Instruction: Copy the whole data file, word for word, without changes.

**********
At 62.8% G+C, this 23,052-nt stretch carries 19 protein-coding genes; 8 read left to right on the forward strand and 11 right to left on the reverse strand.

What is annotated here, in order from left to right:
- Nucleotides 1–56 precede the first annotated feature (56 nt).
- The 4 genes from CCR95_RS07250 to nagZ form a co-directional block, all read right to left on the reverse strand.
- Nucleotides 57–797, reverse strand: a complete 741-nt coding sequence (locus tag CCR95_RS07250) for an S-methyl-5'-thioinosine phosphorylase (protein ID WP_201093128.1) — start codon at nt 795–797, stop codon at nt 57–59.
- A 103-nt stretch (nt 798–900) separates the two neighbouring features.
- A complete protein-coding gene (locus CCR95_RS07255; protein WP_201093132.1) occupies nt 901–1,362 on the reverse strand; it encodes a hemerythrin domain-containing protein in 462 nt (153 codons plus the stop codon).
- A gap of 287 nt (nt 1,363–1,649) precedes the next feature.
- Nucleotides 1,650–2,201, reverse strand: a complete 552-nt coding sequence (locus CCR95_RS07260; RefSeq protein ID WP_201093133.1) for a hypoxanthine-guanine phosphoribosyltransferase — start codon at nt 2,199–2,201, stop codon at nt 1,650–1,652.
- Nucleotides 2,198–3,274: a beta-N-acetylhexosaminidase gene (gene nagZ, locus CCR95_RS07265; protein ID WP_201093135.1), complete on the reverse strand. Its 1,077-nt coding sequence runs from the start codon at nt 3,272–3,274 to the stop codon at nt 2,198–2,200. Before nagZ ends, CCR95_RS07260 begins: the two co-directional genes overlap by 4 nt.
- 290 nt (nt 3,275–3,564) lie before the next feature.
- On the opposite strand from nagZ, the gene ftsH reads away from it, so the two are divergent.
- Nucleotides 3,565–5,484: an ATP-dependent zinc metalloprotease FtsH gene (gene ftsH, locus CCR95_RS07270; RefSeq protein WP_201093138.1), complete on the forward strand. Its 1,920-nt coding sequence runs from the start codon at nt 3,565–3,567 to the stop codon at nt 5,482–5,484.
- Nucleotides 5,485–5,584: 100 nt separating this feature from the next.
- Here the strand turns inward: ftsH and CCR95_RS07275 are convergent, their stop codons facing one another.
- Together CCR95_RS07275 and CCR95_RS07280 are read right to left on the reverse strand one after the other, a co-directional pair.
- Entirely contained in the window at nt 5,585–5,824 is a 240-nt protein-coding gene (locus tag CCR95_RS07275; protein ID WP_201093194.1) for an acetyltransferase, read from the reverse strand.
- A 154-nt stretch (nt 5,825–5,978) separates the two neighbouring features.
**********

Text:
At 62.8% G+C, this 23,052-nt stretch carries 19 protein-coding genes; 8 read left to right on the forward strand and 11 right to left on the reverse strand.

What is annotated here, in order from left to right:
- Nucleotides 1–56 precede the first annotated feature (56 nt).
- The 4 genes from CCR95_RS07250 to nagZ form a co-directional block, all read right to left on the reverse strand.
- Nucleotides 57–797, reverse strand: a complete 741-nt coding sequence (locus tag CCR95_RS07250) for an S-methyl-5'-thioinosine phosphorylase (protein ID WP_201093128.1) — start codon at nt 795–797, stop codon at nt 57–59.
- A 103-nt stretch (nt 798–900) separates the two neighbouring features.
- A complete protein-coding gene (locus CCR95_RS07255; protein WP_201093132.1) occupies nt 901–1,362 on the reverse strand; it encodes a hemerythrin domain-containing protein in 462 nt (153 codons plus the stop codon).
- A gap of 287 nt (nt 1,363–1,649) precedes the next feature.
- Nucleotides 1,650–2,201, reverse strand: a complete 552-nt coding sequence (locus CCR95_RS07260; RefSeq protein ID WP_201093133.1) for a hypoxanthine-guanine phosphoribosyltransferase — start codon at nt 2,199–2,201, stop codon at nt 1,650–1,652.
- Nucleotides 2,198–3,274: a beta-N-acetylhexosaminidase gene (gene nagZ, locus CCR95_RS07265; protein ID WP_201093135.1), complete on the reverse strand. Its 1,077-nt coding sequence runs from the start codon at nt 3,272–3,274 to the stop codon at nt 2,198–2,200. Before nagZ ends, CCR95_RS07260 begins: the two co-directional genes overlap by 4 nt.
- 290 nt (nt 3,275–3,564) lie before the next feature.
- On the opposite strand from nagZ, the gene ftsH reads away from it, so the two are divergent.
- Nucleotides 3,565–5,484: an ATP-dependent zinc metalloprotease FtsH gene (gene ftsH, locus CCR95_RS07270; RefSeq protein WP_201093138.1), complete on the forward strand. Its 1,920-nt coding sequence runs from the start codon at nt 3,565–3,567 to the stop codon at nt 5,482–5,484.
- Nucleotides 5,485–5,584: 100 nt separating this feature from the next.
- Here the strand turns inward: ftsH and CCR95_RS07275 are convergent, their stop codons facing one another.
- Together CCR95_RS07275 and CCR95_RS07280 are read right to left on the reverse strand one after the other, a co-directional pair.
- Entirely contained in the window at nt 5,585–5,824 is a 240-nt protein-coding gene (locus tag CCR95_RS07275; protein ID WP_201093194.1) for an acetyltransferase, read from the reverse strand.
- A 154-nt stretch (nt 5,825–5,978) separates the two neighbouring features.